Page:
Unpredictability, first-time winners make IndyCar’s 2013 one of the best in years

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Here’s how unpredictable this 2013 IZOD IndyCar Series season has been:

You have had four first-time winners – James Hinchcliffe, Takuma Sato, Simon Pagenaud and Charlie Kimball – emerge from the pack and take the next step in their respective careers.

You had a guy in Mike Conway who was basically left for the IndyCar scrap heap after deciding, and bravely I might add, he didn’t want to race ovals anymore. Then he came into the most heavily derided car on the grid (Dale Coyne’s second car) without so much as a test day and kicked ass in Detroit.

And you have the championship rivals of 2010 and 2011 – the champion, Dario Franchitti and the challenger, Will Power – having gone winless thus far in 2013.

What do you make of the nature of this topsy-turvy season where predictions are about as reliable as a weatherman’s in the Midwest?

Is this level of parity, and unpredictability, good for IndyCar or is it a sign where the current car allows drivers who might not be considered top-shelf, top-caliber pilots to punch above their weight?

Those questions I’ll leave for the comments section. But speaking objectively, having followed this series since I grew up following IndyCar in the 1990s and having covered it since 2006, I have to rank this season top three in the last 20 years. And we haven’t even got to the climax of the final few race weekends yet.

The nature of this field – compared to Formula One’s for example – is that you have a legitimate 15 or so contenders on any given weekend, depending on the track. Nine different drivers from seven teams have won in the 14 races. Seventeen different drivers from nine teams have scored at least one podium finish. The ones who haven’t yet have threatened the establishment at at least one race this year.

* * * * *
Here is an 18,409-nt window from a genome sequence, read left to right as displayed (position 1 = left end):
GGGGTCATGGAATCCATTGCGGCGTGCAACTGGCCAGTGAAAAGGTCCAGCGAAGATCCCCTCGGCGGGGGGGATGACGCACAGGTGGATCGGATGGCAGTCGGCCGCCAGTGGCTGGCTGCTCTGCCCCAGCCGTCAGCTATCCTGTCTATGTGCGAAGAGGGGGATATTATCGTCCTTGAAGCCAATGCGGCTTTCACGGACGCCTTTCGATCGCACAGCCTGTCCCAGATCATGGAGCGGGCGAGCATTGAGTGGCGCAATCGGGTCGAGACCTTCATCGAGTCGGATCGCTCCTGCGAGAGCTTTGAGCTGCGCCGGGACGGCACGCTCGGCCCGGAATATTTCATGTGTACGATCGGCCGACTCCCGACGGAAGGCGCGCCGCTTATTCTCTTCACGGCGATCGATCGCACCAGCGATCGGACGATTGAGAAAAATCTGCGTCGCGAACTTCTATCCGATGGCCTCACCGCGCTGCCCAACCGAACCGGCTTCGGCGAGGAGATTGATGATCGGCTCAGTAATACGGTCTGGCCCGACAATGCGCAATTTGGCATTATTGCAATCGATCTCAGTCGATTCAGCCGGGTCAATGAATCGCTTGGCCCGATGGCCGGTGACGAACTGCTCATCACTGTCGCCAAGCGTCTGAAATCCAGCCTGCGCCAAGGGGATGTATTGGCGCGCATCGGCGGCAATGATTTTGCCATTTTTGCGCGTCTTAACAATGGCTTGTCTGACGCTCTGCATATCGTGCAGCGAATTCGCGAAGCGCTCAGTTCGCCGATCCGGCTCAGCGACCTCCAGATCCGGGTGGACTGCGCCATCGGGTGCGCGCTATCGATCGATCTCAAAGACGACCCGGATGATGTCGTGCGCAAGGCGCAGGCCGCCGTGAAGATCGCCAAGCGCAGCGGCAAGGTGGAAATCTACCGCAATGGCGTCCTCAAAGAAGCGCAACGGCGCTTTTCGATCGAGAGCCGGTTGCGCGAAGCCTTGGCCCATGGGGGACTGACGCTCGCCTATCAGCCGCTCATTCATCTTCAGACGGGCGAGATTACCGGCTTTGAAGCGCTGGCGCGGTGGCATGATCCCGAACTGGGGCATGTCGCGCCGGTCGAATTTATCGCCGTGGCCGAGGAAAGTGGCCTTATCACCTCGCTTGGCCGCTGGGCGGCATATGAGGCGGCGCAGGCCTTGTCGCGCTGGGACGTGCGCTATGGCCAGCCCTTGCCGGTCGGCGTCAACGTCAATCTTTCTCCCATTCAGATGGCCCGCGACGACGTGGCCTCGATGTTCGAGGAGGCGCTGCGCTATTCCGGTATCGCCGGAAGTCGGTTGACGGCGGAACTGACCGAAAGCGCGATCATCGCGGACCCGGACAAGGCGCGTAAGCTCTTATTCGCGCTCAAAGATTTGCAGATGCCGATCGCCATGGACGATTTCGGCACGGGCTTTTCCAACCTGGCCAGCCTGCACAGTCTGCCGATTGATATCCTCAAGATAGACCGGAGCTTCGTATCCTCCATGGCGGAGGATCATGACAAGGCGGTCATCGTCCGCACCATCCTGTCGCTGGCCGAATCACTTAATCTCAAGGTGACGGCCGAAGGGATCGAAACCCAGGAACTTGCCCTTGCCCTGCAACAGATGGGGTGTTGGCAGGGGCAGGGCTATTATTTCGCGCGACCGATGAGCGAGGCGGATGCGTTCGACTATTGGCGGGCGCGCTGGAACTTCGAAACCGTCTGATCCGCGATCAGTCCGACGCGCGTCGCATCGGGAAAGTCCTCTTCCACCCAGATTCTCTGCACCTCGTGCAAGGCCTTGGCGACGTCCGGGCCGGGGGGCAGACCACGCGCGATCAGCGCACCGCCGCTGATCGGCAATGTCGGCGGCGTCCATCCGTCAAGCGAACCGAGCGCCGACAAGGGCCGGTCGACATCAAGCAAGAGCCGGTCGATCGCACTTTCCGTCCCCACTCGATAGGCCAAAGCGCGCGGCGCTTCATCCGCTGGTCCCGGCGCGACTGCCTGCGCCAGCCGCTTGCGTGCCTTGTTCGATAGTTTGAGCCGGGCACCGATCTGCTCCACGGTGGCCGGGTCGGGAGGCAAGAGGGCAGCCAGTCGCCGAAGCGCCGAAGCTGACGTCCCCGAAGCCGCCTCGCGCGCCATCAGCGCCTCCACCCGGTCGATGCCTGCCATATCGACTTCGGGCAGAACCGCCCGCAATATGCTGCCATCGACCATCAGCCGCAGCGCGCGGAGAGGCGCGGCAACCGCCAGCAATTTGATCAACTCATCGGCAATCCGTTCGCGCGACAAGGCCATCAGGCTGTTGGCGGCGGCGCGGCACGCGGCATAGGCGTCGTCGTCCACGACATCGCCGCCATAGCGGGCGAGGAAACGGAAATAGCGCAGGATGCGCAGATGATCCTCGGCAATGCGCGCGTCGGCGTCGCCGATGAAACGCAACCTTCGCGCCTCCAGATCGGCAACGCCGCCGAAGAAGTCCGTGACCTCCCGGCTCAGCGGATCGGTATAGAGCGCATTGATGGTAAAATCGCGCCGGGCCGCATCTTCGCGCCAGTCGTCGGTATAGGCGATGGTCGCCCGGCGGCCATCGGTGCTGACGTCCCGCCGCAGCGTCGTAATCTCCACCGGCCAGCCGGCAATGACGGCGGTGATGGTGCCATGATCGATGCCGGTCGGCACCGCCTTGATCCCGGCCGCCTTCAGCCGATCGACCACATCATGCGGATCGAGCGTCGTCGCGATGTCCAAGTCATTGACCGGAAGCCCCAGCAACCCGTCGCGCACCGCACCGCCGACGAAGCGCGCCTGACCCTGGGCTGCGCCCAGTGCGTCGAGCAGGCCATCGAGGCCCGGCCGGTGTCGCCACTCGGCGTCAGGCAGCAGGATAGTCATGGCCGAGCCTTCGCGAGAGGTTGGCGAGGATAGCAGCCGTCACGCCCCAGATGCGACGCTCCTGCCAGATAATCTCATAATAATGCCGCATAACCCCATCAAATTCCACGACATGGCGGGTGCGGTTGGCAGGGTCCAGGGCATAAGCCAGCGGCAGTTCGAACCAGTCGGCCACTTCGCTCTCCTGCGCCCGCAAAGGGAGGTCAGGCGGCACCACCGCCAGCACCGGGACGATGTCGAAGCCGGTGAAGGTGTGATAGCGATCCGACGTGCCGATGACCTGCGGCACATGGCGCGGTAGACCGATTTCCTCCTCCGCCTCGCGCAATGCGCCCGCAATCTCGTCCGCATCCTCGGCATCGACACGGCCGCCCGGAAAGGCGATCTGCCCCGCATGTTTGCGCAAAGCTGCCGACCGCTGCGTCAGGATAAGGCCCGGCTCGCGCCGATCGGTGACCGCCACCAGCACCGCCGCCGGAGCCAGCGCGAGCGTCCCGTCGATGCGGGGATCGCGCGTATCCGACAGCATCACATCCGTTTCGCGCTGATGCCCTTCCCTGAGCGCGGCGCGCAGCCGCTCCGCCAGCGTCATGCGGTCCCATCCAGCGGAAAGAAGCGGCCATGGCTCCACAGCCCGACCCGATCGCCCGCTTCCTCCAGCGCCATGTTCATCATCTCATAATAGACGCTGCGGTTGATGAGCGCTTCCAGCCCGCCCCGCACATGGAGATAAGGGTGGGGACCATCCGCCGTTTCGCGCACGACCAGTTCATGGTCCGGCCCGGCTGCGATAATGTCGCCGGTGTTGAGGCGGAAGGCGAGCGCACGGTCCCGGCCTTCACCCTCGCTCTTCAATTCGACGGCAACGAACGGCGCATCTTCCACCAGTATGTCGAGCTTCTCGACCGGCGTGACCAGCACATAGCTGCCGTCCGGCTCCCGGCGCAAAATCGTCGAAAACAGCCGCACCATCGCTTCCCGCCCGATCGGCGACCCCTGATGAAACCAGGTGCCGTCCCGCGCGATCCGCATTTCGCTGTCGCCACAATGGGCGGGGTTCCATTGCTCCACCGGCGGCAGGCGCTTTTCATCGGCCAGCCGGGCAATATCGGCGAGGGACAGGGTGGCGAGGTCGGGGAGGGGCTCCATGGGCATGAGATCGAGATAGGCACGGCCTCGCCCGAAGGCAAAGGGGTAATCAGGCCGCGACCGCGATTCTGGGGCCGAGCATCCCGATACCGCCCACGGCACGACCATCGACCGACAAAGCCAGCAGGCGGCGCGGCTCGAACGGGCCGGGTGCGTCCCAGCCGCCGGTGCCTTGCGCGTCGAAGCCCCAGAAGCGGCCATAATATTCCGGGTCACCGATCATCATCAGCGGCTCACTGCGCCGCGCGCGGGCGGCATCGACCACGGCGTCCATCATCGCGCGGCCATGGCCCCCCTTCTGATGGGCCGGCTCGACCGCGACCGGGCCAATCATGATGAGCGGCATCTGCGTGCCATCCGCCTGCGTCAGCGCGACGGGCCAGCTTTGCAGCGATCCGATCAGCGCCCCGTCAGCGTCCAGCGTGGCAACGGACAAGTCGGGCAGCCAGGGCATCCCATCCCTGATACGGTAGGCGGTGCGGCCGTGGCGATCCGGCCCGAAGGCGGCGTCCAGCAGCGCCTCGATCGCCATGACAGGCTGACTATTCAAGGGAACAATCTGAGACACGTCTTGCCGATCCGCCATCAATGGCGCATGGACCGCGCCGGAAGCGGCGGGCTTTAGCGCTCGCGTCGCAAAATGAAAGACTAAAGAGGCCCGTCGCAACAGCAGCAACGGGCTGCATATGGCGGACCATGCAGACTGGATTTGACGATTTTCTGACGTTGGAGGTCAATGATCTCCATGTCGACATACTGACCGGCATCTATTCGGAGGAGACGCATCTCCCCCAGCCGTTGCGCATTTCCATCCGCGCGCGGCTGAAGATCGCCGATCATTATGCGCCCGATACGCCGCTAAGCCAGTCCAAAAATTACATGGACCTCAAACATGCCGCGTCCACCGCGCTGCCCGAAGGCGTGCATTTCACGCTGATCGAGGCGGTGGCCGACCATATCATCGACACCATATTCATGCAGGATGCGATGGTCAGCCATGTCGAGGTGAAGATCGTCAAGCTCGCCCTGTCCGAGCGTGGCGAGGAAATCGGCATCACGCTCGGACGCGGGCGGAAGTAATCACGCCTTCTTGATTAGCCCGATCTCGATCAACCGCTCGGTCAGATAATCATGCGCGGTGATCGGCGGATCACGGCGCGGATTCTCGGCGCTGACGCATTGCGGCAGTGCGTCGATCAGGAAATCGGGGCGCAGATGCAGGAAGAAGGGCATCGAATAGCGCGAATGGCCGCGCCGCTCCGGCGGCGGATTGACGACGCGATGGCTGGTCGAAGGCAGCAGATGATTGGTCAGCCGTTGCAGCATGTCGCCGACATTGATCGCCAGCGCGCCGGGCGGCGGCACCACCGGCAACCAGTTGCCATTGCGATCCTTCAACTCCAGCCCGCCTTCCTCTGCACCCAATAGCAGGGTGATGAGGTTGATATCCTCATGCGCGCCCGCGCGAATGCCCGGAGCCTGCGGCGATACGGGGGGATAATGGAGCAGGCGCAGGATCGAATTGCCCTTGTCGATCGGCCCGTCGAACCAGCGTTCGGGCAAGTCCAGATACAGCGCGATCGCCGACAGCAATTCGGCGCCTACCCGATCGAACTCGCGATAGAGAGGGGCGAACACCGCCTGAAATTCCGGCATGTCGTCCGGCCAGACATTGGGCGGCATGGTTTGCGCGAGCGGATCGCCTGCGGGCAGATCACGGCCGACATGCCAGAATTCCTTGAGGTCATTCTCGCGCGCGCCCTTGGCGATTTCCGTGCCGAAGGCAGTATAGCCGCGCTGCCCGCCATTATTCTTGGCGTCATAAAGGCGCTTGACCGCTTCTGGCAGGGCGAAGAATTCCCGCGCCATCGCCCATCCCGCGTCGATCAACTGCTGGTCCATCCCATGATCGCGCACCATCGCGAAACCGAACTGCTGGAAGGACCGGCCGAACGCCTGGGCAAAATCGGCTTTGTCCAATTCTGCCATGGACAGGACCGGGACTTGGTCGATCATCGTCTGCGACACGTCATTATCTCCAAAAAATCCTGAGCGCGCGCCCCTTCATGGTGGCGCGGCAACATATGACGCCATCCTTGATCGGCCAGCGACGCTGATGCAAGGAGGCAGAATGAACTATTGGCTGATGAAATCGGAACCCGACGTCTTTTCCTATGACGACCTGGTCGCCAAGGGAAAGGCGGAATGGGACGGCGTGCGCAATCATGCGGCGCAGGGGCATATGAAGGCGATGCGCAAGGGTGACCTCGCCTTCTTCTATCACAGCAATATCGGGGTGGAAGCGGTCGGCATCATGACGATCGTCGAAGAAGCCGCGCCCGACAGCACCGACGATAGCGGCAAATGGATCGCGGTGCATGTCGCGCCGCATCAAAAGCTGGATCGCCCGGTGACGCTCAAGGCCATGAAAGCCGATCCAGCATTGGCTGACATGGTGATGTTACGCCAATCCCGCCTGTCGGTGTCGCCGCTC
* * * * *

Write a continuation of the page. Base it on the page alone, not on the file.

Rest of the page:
And for once, to this point at least, you don’t have the political morass or B.S. of off-track attempting to weave its way in and interrupt the on-track product. Way too often, it seems the permeating stench of politics and agendas seeps into the paddock, leaving media, competitors and fans disgruntled.

When the worst things off-track are questions over aero kits and changing the engine formula to just twin-turbos, rather than the usual leadership tumult at the top, it’s not a bad year. There remain challenges going forward, as always, but the on-track product has quieted the angst for most of the year.

I tweeted after the Indianapolis 500 that when Tony Kanaan won, on a day he was reunited with three of his best friends, Franchitti, Max Papis and the incomparable Alex Zanardi in Victory Lane, that it felt like 1998 all over again.

These are the new glory days in IndyCar. Enjoy the ride.

Coyne transitioning from underdog to Indy 500 threat

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For most of the team’s existence, Dale Coyne Racing has been the Chicago Cubs of American Open Wheel Racing – a team whose history was more defined by failures, at times comically so, than success.

The last decade, however, has seen the tide completely change. In 2007, they scored three podium finishes with Bruno Junqueira. In 2009, they won at Watkins Glen with the late Justin Wilson.